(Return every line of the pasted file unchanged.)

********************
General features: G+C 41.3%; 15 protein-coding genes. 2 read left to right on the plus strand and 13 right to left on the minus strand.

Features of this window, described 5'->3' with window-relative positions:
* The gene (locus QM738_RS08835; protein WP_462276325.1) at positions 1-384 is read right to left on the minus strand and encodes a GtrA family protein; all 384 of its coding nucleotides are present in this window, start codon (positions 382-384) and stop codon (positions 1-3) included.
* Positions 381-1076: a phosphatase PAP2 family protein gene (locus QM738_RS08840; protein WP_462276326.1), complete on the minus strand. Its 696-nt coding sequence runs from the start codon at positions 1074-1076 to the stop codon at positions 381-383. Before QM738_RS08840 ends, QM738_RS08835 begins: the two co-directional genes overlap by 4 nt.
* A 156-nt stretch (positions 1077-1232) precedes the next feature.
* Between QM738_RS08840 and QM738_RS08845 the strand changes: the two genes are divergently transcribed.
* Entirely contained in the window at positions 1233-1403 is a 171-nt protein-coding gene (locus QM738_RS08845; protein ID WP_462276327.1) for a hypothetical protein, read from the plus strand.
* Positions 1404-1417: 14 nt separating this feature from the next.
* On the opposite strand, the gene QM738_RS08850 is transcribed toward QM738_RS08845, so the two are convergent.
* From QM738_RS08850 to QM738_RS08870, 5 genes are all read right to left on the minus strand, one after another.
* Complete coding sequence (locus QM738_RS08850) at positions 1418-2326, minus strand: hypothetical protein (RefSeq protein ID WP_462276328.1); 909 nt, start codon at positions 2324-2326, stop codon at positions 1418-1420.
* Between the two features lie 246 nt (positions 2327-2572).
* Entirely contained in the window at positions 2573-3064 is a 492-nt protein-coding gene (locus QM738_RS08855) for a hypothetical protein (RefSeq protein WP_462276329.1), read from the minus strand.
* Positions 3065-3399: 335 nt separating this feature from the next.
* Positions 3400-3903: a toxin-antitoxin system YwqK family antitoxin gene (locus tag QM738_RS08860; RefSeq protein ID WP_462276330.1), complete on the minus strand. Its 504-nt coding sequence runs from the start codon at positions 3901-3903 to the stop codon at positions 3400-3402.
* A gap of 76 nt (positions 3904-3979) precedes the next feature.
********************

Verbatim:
General features: G+C 41.3%; 15 protein-coding genes. 2 read left to right on the plus strand and 13 right to left on the minus strand.

Features of this window, described 5'->3' with window-relative positions:
* The gene (locus QM738_RS08835; protein WP_462276325.1) at positions 1-384 is read right to left on the minus strand and encodes a GtrA family protein; all 384 of its coding nucleotides are present in this window, start codon (positions 382-384) and stop codon (positions 1-3) included.
* Positions 381-1076: a phosphatase PAP2 family protein gene (locus QM738_RS08840; protein WP_462276326.1), complete on the minus strand. Its 696-nt coding sequence runs from the start codon at positions 1074-1076 to the stop codon at positions 381-383. Before QM738_RS08840 ends, QM738_RS08835 begins: the two co-directional genes overlap by 4 nt.
* A 156-nt stretch (positions 1077-1232) precedes the next feature.
* Between QM738_RS08840 and QM738_RS08845 the strand changes: the two genes are divergently transcribed.
* Entirely contained in the window at positions 1233-1403 is a 171-nt protein-coding gene (locus QM738_RS08845; protein ID WP_462276327.1) for a hypothetical protein, read from the plus strand.
* Positions 1404-1417: 14 nt separating this feature from the next.
* On the opposite strand, the gene QM738_RS08850 is transcribed toward QM738_RS08845, so the two are convergent.
* From QM738_RS08850 to QM738_RS08870, 5 genes are all read right to left on the minus strand, one after another.
* Complete coding sequence (locus QM738_RS08850) at positions 1418-2326, minus strand: hypothetical protein (RefSeq protein ID WP_462276328.1); 909 nt, start codon at positions 2324-2326, stop codon at positions 1418-1420.
* Between the two features lie 246 nt (positions 2327-2572).
* Entirely contained in the window at positions 2573-3064 is a 492-nt protein-coding gene (locus QM738_RS08855) for a hypothetical protein (RefSeq protein WP_462276329.1), read from the minus strand.
* Positions 3065-3399: 335 nt separating this feature from the next.
* Positions 3400-3903: a toxin-antitoxin system YwqK family antitoxin gene (locus tag QM738_RS08860; RefSeq protein ID WP_462276330.1), complete on the minus strand. Its 504-nt coding sequence runs from the start codon at positions 3901-3903 to the stop codon at positions 3400-3402.
* A gap of 76 nt (positions 3904-3979) precedes the next feature.